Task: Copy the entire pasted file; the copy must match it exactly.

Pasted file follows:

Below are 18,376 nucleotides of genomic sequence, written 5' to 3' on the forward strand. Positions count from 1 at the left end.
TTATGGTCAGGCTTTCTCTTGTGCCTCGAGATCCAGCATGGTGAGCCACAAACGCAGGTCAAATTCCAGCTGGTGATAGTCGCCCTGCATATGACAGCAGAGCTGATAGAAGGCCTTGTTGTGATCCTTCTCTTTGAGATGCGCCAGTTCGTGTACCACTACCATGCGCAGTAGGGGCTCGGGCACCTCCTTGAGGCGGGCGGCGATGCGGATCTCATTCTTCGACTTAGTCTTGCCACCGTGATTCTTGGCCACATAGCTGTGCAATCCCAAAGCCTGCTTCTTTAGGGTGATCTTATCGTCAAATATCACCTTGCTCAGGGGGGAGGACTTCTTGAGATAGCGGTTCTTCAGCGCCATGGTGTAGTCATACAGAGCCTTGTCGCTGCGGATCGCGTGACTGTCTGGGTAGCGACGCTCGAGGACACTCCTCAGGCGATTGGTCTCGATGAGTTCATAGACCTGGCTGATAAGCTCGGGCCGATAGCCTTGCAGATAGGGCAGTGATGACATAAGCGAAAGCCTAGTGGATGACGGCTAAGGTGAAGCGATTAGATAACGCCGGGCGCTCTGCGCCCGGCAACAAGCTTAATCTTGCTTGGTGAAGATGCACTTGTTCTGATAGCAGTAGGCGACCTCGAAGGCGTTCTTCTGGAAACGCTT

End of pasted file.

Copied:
Below are 18,376 nucleotides of genomic sequence, written 5' to 3' on the forward strand. Positions count from 1 at the left end.
TTATGGTCAGGCTTTCTCTTGTGCCTCGAGATCCAGCATGGTGAGCCACAAACGCAGGTCAAATTCCAGCTGGTGATAGTCGCCCTGCATATGACAGCAGAGCTGATAGAAGGCCTTGTTGTGATCCTTCTCTTTGAGATGCGCCAGTTCGTGTACCACTACCATGCGCAGTAGGGGCTCGGGCACCTCCTTGAGGCGGGCGGCGATGCGGATCTCATTCTTCGACTTAGTCTTGCCACCGTGATTCTTGGCCACATAGCTGTGCAATCCCAAAGCCTGCTTCTTTAGGGTGATCTTATCGTCAAATATCACCTTGCTCAGGGGGGAGGACTTCTTGAGATAGCGGTTCTTCAGCGCCATGGTGTAGTCATACAGAGCCTTGTCGCTGCGGATCGCGTGACTGTCTGGGTAGCGACGCTCGAGGACACTCCTCAGGCGATTGGTCTCGATGAGTTCATAGACCTGGCTGATAAGCTCGGGCCGATAGCCTTGCAGATAGGGCAGTGATGACATAAGCGAAAGCCTAGTGGATGACGGCTAAGGTGAAGCGATTAGATAACGCCGGGCGCTCTGCGCCCGGCAACAAGCTTAATCTTGCTTGGTGAAGATGCACTTGTTCTGATAGCAGTAGGCGACCTCGAAGGCGTTCTTCTGGAAACGCTT